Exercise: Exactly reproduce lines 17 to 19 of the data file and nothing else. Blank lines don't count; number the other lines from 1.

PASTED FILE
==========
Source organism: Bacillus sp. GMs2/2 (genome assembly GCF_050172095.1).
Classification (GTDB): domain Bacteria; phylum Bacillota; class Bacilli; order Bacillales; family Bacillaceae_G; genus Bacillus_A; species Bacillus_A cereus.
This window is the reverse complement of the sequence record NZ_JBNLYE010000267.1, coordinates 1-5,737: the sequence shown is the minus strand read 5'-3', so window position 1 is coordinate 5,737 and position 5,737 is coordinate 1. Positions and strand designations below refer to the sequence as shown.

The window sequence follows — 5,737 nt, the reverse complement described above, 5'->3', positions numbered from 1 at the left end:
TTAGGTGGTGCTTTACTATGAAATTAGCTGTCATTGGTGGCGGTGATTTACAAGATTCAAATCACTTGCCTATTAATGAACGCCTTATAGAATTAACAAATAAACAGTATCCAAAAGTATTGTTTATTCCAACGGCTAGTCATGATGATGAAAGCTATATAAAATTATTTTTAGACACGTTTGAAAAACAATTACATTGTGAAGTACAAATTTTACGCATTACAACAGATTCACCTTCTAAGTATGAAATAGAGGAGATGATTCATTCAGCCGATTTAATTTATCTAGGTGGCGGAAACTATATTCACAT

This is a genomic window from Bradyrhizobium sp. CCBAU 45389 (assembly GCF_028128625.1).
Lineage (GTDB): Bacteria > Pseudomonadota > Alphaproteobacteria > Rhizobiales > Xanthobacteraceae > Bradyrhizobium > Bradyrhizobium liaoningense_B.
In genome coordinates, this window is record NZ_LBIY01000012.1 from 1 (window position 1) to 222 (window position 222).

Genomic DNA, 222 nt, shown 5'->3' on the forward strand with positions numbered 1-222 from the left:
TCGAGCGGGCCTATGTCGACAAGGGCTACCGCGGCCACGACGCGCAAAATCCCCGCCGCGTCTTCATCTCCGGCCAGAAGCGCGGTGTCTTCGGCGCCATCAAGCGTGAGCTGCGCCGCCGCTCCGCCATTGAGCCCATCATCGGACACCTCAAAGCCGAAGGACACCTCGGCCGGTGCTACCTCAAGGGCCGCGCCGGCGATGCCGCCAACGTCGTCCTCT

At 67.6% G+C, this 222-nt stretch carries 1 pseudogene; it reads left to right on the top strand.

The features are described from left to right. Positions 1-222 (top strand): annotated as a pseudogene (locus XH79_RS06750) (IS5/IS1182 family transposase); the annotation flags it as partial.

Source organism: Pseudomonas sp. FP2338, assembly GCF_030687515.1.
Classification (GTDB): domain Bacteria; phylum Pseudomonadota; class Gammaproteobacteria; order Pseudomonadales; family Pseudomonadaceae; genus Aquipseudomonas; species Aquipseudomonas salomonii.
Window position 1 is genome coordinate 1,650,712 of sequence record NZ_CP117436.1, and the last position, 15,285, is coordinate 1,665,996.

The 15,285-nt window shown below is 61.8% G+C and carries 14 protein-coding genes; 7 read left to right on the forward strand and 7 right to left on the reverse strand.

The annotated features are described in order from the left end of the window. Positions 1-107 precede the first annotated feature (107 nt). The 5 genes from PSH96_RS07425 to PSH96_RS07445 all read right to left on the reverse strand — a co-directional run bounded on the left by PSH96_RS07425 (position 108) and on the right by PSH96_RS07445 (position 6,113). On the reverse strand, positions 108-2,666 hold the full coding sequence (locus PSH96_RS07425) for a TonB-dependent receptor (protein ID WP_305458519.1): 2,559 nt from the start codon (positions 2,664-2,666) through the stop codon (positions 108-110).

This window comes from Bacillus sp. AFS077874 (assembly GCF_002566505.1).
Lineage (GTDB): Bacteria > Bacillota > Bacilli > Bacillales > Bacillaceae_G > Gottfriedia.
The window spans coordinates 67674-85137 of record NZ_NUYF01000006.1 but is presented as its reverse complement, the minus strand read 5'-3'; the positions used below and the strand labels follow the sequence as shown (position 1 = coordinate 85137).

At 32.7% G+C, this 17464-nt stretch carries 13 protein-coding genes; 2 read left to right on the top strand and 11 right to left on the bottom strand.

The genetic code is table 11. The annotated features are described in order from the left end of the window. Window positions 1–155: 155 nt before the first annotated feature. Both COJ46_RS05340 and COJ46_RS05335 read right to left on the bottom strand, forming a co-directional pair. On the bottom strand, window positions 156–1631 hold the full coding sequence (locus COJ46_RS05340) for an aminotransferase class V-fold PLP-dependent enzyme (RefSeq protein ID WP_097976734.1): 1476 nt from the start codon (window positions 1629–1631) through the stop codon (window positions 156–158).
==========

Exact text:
The annotated features are described in order from the left end of the window. Positions 1-107 precede the first annotated feature (107 nt). The 5 genes from PSH96_RS07425 to PSH96_RS07445 all read right to left on the reverse strand — a co-directional run bounded on the left by PSH96_RS07425 (position 108) and on the right by PSH96_RS07445 (position 6,113). On the reverse strand, positions 108-2,666 hold the full coding sequence (locus PSH96_RS07425) for a TonB-dependent receptor (protein ID WP_305458519.1): 2,559 nt from the start codon (positions 2,664-2,666) through the stop codon (positions 108-110).

This window comes from Bacillus sp. AFS077874 (assembly GCF_002566505.1).
Lineage (GTDB): Bacteria > Bacillota > Bacilli > Bacillales > Bacillaceae_G > Gottfriedia.